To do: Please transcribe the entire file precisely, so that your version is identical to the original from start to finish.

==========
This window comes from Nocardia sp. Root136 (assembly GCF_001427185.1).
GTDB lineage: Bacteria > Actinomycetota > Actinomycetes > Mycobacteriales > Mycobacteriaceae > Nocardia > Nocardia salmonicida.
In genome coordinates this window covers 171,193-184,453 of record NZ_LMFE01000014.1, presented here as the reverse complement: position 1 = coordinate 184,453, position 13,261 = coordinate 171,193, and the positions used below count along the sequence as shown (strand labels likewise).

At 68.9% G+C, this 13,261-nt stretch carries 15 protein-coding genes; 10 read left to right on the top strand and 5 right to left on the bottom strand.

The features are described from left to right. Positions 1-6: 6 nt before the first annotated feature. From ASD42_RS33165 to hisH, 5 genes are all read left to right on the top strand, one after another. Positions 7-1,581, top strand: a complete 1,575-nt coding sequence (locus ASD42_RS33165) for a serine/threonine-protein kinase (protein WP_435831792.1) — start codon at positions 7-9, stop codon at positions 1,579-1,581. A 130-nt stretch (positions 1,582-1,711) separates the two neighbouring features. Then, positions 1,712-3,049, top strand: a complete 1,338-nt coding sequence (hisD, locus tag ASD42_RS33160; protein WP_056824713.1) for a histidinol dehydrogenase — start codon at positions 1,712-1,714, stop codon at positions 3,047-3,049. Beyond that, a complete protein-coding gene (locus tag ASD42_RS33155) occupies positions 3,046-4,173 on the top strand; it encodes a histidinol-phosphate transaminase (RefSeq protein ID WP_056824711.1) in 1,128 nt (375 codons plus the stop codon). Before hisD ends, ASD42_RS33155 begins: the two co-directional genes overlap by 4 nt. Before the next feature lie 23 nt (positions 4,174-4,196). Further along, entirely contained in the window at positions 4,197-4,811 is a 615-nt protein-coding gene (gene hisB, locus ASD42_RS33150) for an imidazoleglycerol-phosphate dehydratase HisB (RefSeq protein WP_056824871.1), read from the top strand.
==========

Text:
This window comes from Nocardia sp. Root136 (assembly GCF_001427185.1).
GTDB lineage: Bacteria > Actinomycetota > Actinomycetes > Mycobacteriales > Mycobacteriaceae > Nocardia > Nocardia salmonicida.
In genome coordinates this window covers 171,193-184,453 of record NZ_LMFE01000014.1, presented here as the reverse complement: position 1 = coordinate 184,453, position 13,261 = coordinate 171,193, and the positions used below count along the sequence as shown (strand labels likewise).

At 68.9% G+C, this 13,261-nt stretch carries 15 protein-coding genes; 10 read left to right on the top strand and 5 right to left on the bottom strand.

The features are described from left to right. Positions 1-6: 6 nt before the first annotated feature. From ASD42_RS33165 to hisH, 5 genes are all read left to right on the top strand, one after another. Positions 7-1,581, top strand: a complete 1,575-nt coding sequence (locus ASD42_RS33165) for a serine/threonine-protein kinase (protein WP_435831792.1) — start codon at positions 7-9, stop codon at positions 1,579-1,581. A 130-nt stretch (positions 1,582-1,711) separates the two neighbouring features. Then, positions 1,712-3,049, top strand: a complete 1,338-nt coding sequence (hisD, locus tag ASD42_RS33160; protein WP_056824713.1) for a histidinol dehydrogenase — start codon at positions 1,712-1,714, stop codon at positions 3,047-3,049. Beyond that, a complete protein-coding gene (locus tag ASD42_RS33155) occupies positions 3,046-4,173 on the top strand; it encodes a histidinol-phosphate transaminase (RefSeq protein ID WP_056824711.1) in 1,128 nt (375 codons plus the stop codon). Before hisD ends, ASD42_RS33155 begins: the two co-directional genes overlap by 4 nt. Before the next feature lie 23 nt (positions 4,174-4,196). Further along, entirely contained in the window at positions 4,197-4,811 is a 615-nt protein-coding gene (gene hisB, locus ASD42_RS33150) for an imidazoleglycerol-phosphate dehydratase HisB (RefSeq protein WP_056824871.1), read from the top strand.